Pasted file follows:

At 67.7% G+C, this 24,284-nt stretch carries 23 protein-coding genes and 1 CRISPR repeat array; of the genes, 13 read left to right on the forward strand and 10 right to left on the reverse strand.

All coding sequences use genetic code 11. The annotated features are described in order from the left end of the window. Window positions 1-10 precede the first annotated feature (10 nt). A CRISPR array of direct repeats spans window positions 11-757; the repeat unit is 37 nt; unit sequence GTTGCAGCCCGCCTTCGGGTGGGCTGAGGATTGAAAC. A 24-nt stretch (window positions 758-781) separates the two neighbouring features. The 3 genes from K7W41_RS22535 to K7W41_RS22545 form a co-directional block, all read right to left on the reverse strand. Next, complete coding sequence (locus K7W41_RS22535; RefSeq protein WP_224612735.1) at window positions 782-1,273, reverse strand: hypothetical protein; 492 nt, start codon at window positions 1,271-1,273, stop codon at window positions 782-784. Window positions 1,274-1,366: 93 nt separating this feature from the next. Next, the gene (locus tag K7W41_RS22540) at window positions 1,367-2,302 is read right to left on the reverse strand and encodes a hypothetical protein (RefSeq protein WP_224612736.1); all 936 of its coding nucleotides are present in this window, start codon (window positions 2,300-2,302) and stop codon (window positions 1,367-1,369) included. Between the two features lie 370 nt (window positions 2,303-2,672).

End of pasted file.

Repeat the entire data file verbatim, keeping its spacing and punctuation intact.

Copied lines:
At 67.7% G+C, this 24,284-nt stretch carries 23 protein-coding genes and 1 CRISPR repeat array; of the genes, 13 read left to right on the forward strand and 10 right to left on the reverse strand.

All coding sequences use genetic code 11. The annotated features are described in order from the left end of the window. Window positions 1-10 precede the first annotated feature (10 nt). A CRISPR array of direct repeats spans window positions 11-757; the repeat unit is 37 nt; unit sequence GTTGCAGCCCGCCTTCGGGTGGGCTGAGGATTGAAAC. A 24-nt stretch (window positions 758-781) separates the two neighbouring features. The 3 genes from K7W41_RS22535 to K7W41_RS22545 form a co-directional block, all read right to left on the reverse strand. Next, complete coding sequence (locus K7W41_RS22535; RefSeq protein WP_224612735.1) at window positions 782-1,273, reverse strand: hypothetical protein; 492 nt, start codon at window positions 1,271-1,273, stop codon at window positions 782-784. Window positions 1,274-1,366: 93 nt separating this feature from the next. Next, the gene (locus tag K7W41_RS22540) at window positions 1,367-2,302 is read right to left on the reverse strand and encodes a hypothetical protein (RefSeq protein WP_224612736.1); all 936 of its coding nucleotides are present in this window, start codon (window positions 2,300-2,302) and stop codon (window positions 1,367-1,369) included. Between the two features lie 370 nt (window positions 2,303-2,672).